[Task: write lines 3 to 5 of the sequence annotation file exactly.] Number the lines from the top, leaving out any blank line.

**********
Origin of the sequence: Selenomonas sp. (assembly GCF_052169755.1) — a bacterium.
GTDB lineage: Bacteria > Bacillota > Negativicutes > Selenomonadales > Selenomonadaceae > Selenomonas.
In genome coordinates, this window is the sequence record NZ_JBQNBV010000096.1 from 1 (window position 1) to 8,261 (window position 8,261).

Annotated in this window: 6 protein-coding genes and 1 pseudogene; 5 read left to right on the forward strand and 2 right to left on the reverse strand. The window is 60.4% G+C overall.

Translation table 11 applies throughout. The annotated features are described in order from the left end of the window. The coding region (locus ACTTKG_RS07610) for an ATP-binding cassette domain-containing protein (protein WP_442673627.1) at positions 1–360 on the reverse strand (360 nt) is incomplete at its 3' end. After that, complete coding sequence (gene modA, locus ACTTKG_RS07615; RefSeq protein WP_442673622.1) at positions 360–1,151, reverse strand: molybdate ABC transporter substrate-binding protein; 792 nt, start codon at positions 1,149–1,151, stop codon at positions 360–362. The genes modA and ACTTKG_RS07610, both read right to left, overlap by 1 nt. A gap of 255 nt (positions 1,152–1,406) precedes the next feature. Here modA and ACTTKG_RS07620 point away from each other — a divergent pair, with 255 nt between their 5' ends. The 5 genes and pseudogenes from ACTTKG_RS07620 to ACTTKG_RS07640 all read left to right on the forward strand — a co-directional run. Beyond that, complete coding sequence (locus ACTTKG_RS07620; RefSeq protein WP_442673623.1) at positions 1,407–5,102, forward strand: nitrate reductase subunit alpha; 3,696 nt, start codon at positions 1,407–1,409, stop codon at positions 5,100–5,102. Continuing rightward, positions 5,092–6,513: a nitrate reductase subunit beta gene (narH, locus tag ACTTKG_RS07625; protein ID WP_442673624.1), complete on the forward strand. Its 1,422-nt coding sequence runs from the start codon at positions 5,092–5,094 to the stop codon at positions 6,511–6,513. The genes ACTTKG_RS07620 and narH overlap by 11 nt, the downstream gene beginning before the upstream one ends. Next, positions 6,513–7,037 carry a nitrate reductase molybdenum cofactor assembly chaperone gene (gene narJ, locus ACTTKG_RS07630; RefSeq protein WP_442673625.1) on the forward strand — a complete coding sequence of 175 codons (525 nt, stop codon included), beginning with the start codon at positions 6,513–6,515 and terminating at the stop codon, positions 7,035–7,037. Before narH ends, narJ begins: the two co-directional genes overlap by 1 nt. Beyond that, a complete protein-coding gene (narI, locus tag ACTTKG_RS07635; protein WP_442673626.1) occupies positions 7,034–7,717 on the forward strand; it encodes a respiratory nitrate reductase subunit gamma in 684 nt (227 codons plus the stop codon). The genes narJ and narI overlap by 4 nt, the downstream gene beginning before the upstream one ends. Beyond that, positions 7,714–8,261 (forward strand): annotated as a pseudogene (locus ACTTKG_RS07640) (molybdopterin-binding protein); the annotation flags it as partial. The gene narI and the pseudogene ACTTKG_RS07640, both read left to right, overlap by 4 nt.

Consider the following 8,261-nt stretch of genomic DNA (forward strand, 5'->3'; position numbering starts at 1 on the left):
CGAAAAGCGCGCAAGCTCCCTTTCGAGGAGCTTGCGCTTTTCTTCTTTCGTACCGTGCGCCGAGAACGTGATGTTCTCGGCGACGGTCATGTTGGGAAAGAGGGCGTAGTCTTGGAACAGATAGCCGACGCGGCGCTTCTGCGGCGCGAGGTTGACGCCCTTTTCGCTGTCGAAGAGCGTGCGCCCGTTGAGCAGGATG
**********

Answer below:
In genome coordinates, this window is the sequence record NZ_JBQNBV010000096.1 from 1 (window position 1) to 8,261 (window position 8,261).

Annotated in this window: 6 protein-coding genes and 1 pseudogene; 5 read left to right on the forward strand and 2 right to left on the reverse strand. The window is 60.4% G+C overall.

Translation table 11 applies throughout. The annotated features are described in order from the left end of the window. The coding region (locus ACTTKG_RS07610) for an ATP-binding cassette domain-containing protein (protein WP_442673627.1) at positions 1–360 on the reverse strand (360 nt) is incomplete at its 3' end. After that, complete coding sequence (gene modA, locus ACTTKG_RS07615; RefSeq protein WP_442673622.1) at positions 360–1,151, reverse strand: molybdate ABC transporter substrate-binding protein; 792 nt, start codon at positions 1,149–1,151, stop codon at positions 360–362. The genes modA and ACTTKG_RS07610, both read right to left, overlap by 1 nt. A gap of 255 nt (positions 1,152–1,406) precedes the next feature. Here modA and ACTTKG_RS07620 point away from each other — a divergent pair, with 255 nt between their 5' ends. The 5 genes and pseudogenes from ACTTKG_RS07620 to ACTTKG_RS07640 all read left to right on the forward strand — a co-directional run. Beyond that, complete coding sequence (locus ACTTKG_RS07620; RefSeq protein WP_442673623.1) at positions 1,407–5,102, forward strand: nitrate reductase subunit alpha; 3,696 nt, start codon at positions 1,407–1,409, stop codon at positions 5,100–5,102. Continuing rightward, positions 5,092–6,513: a nitrate reductase subunit beta gene (narH, locus tag ACTTKG_RS07625; protein ID WP_442673624.1), complete on the forward strand. Its 1,422-nt coding sequence runs from the start codon at positions 5,092–5,094 to the stop codon at positions 6,511–6,513. The genes ACTTKG_RS07620 and narH overlap by 11 nt, the downstream gene beginning before the upstream one ends. Next, positions 6,513–7,037 carry a nitrate reductase molybdenum cofactor assembly chaperone gene (gene narJ, locus ACTTKG_RS07630; RefSeq protein WP_442673625.1) on the forward strand — a complete coding sequence of 175 codons (525 nt, stop codon included), beginning with the start codon at positions 6,513–6,515 and terminating at the stop codon, positions 7,035–7,037. Before narH ends, narJ begins: the two co-directional genes overlap by 1 nt. Beyond that, a complete protein-coding gene (narI, locus tag ACTTKG_RS07635; protein WP_442673626.1) occupies positions 7,034–7,717 on the forward strand; it encodes a respiratory nitrate reductase subunit gamma in 684 nt (227 codons plus the stop codon). The genes narJ and narI overlap by 4 nt, the downstream gene beginning before the upstream one ends. Beyond that, positions 7,714–8,261 (forward strand): annotated as a pseudogene (locus ACTTKG_RS07640) (molybdopterin-binding protein); the annotation flags it as partial. The gene narI and the pseudogene ACTTKG_RS07640, both read left to right, overlap by 4 nt.